Since our time was limited, I ran a classroom session after the 1st practice. I spent an hour, translating through Stanzin Dolkar, explaining the rules, penalties and basic concepts of the game. Some of the kids were great, asking detailed questions about scenarios, while others laughed and dozed off. They got one warning, then they were kicked out. 30 minutes in, I gave them an opportunity to leave as a group, so the youngest took that opportunity, which is sad in one aspect, but considering it’s the older ones that will teach the younger ones, it’s fine by me.
Ultimately, it’s unfortunate that we weren’t able so spend more time in Bodhkharboo, but there’s also a frustration, considering we were promised a particular scenario about the condition of hockey in the area that was not true at all. The clinic was not for beginners, it was for children that never set foot on the ice. It’s the beginning of being beginners. Hopefully though, this was enough for them to take notice and start playing every Winter. Considering the fact that Bodhkharboo is pretty remote from the major cities of Ladakh (Leh is 5 hours, Kargil is 2), it’s definitely something for them to do in the harsh Ladakhi Winter. This was also an incredibly beautiful area, with mountains practically on top of the rink, which was a 3 minute walk from some pretty steep cliffs. It was also one of the last Buddhist towns heading towards Kargil, even though it’s in Kargil district, which is predominantly Muslim, which makes it quite unique for the region. There’s a feeling of being at the crossroads of Ladakh.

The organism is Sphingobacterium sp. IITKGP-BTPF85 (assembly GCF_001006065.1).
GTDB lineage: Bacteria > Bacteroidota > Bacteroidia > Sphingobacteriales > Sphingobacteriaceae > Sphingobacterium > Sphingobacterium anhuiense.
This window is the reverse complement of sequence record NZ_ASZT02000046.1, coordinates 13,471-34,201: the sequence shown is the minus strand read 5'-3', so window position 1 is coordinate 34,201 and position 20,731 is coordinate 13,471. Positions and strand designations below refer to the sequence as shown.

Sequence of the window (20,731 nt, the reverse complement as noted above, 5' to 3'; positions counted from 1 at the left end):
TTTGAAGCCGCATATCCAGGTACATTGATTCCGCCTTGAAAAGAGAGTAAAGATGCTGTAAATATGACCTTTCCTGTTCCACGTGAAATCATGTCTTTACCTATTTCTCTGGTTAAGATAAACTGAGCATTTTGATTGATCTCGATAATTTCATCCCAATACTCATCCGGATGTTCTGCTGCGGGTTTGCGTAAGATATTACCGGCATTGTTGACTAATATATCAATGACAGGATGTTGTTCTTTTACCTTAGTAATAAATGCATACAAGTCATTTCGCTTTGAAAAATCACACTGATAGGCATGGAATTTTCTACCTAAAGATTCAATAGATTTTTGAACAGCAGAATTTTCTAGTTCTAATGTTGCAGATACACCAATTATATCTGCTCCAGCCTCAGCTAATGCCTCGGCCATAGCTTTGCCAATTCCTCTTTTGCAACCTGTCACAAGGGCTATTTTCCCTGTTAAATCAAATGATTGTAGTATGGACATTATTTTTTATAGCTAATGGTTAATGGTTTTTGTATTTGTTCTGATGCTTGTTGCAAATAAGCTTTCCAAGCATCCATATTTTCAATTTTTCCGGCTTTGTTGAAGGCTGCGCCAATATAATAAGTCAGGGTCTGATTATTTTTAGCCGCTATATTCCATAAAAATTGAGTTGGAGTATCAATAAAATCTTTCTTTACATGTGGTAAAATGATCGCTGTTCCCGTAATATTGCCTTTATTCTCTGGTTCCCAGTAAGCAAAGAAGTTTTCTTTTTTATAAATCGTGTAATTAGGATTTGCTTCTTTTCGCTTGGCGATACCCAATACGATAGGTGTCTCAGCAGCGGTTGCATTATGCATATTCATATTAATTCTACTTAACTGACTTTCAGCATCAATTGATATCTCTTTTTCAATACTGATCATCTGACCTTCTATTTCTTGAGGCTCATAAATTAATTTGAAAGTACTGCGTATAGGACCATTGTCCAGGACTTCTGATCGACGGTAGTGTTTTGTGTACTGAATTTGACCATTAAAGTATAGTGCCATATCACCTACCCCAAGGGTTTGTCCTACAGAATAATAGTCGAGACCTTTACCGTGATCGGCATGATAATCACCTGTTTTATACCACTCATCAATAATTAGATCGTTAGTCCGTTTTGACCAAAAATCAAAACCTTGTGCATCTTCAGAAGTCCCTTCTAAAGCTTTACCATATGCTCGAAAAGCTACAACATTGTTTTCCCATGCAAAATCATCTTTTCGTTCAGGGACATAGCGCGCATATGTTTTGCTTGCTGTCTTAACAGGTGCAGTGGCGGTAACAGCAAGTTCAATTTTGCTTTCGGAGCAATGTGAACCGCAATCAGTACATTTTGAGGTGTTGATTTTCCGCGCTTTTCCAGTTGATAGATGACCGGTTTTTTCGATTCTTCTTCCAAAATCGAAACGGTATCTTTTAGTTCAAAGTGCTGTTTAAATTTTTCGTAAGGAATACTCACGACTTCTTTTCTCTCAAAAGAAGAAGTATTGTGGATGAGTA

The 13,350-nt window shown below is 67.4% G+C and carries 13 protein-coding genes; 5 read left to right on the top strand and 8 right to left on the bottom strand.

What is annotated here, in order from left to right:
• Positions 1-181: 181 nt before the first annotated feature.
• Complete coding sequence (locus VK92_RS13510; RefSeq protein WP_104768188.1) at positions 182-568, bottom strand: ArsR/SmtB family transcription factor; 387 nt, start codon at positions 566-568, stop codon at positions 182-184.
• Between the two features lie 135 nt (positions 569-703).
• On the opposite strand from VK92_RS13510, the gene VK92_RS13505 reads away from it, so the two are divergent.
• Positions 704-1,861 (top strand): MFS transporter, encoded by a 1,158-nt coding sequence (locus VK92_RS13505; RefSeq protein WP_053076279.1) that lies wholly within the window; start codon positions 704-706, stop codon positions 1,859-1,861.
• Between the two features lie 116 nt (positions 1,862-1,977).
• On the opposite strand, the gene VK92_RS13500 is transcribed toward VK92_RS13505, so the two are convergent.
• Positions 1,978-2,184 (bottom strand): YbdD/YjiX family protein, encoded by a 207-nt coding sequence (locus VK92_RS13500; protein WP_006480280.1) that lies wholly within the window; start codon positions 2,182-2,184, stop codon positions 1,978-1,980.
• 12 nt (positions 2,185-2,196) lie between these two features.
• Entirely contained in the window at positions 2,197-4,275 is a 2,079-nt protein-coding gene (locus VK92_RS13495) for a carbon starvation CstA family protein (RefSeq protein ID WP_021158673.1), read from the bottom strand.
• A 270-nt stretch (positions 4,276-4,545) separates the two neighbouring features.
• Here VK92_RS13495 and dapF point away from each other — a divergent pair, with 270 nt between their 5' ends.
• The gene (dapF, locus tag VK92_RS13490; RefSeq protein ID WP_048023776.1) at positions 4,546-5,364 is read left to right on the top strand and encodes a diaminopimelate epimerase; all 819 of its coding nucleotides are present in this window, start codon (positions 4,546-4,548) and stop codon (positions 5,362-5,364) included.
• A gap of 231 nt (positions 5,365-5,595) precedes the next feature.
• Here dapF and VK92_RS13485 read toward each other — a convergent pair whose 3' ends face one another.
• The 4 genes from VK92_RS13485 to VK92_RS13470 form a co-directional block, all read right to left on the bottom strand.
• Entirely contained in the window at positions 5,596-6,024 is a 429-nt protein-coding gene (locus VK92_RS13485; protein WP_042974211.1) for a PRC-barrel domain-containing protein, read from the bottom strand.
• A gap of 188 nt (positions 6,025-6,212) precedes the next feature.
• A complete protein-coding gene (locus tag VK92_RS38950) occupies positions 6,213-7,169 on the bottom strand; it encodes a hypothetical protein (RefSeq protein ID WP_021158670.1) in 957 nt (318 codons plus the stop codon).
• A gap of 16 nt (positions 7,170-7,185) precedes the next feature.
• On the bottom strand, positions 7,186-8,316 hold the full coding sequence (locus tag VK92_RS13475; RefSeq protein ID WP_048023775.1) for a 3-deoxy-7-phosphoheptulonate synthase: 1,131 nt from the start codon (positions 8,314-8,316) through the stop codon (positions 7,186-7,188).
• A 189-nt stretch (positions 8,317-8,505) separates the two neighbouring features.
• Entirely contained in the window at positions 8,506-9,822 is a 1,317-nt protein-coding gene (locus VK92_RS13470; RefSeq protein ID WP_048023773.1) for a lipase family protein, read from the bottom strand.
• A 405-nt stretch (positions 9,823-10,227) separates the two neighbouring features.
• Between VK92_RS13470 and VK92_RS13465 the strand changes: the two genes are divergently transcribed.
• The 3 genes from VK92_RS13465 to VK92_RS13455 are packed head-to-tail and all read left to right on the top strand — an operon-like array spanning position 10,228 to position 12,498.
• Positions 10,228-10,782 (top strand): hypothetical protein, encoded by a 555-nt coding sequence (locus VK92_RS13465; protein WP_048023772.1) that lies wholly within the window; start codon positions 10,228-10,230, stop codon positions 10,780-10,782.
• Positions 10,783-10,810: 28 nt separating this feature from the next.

I look forward to spending a proper amount of time there next Winter.